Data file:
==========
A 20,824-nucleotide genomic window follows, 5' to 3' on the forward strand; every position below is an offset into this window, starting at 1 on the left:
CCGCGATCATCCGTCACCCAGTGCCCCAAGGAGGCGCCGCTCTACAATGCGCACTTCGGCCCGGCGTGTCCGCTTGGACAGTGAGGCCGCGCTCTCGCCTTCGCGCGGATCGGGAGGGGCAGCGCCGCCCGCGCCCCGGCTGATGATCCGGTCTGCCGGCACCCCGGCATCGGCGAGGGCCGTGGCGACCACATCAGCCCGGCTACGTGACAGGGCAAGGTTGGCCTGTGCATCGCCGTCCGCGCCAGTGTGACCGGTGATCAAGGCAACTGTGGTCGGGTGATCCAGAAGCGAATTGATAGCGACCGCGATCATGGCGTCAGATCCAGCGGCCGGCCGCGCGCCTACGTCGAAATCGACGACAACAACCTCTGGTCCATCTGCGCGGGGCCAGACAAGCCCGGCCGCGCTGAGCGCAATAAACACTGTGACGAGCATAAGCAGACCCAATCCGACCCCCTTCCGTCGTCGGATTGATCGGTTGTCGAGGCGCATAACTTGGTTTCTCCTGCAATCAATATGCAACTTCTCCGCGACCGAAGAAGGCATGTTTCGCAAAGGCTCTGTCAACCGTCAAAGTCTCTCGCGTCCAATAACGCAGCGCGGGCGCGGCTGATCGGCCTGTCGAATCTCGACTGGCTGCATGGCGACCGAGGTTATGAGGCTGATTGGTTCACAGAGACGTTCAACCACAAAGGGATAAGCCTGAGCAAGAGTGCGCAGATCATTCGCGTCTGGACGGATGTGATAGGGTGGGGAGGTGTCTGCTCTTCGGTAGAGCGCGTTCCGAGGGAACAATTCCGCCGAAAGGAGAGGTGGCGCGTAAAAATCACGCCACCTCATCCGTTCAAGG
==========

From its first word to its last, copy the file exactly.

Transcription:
A 20,824-nucleotide genomic window follows, 5' to 3' on the forward strand; every position below is an offset into this window, starting at 1 on the left:
CCGCGATCATCCGTCACCCAGTGCCCCAAGGAGGCGCCGCTCTACAATGCGCACTTCGGCCCGGCGTGTCCGCTTGGACAGTGAGGCCGCGCTCTCGCCTTCGCGCGGATCGGGAGGGGCAGCGCCGCCCGCGCCCCGGCTGATGATCCGGTCTGCCGGCACCCCGGCATCGGCGAGGGCCGTGGCGACCACATCAGCCCGGCTACGTGACAGGGCAAGGTTGGCCTGTGCATCGCCGTCCGCGCCAGTGTGACCGGTGATCAAGGCAACTGTGGTCGGGTGATCCAGAAGCGAATTGATAGCGACCGCGATCATGGCGTCAGATCCAGCGGCCGGCCGCGCGCCTACGTCGAAATCGACGACAACAACCTCTGGTCCATCTGCGCGGGGCCAGACAAGCCCGGCCGCGCTGAGCGCAATAAACACTGTGACGAGCATAAGCAGACCCAATCCGACCCCCTTCCGTCGTCGGATTGATCGGTTGTCGAGGCGCATAACTTGGTTTCTCCTGCAATCAATATGCAACTTCTCCGCGACCGAAGAAGGCATGTTTCGCAAAGGCTCTGTCAACCGTCAAAGTCTCTCGCGTCCAATAACGCAGCGCGGGCGCGGCTGATCGGCCTGTCGAATCTCGACTGGCTGCATGGCGACCGAGGTTATGAGGCTGATTGGTTCACAGAGACGTTCAACCACAAAGGGATAAGCCTGAGCAAGAGTGCGCAGATCATTCGCGTCTGGACGGATGTGATAGGGTGGGGAGGTGTCTGCTCTTCGGTAGAGCGCGTTCCGAGGGAACAATTCCGCCGAAAGGAGAGGTGGCGCGTAAAAATCACGCCACCTCATCCGTTCAAGG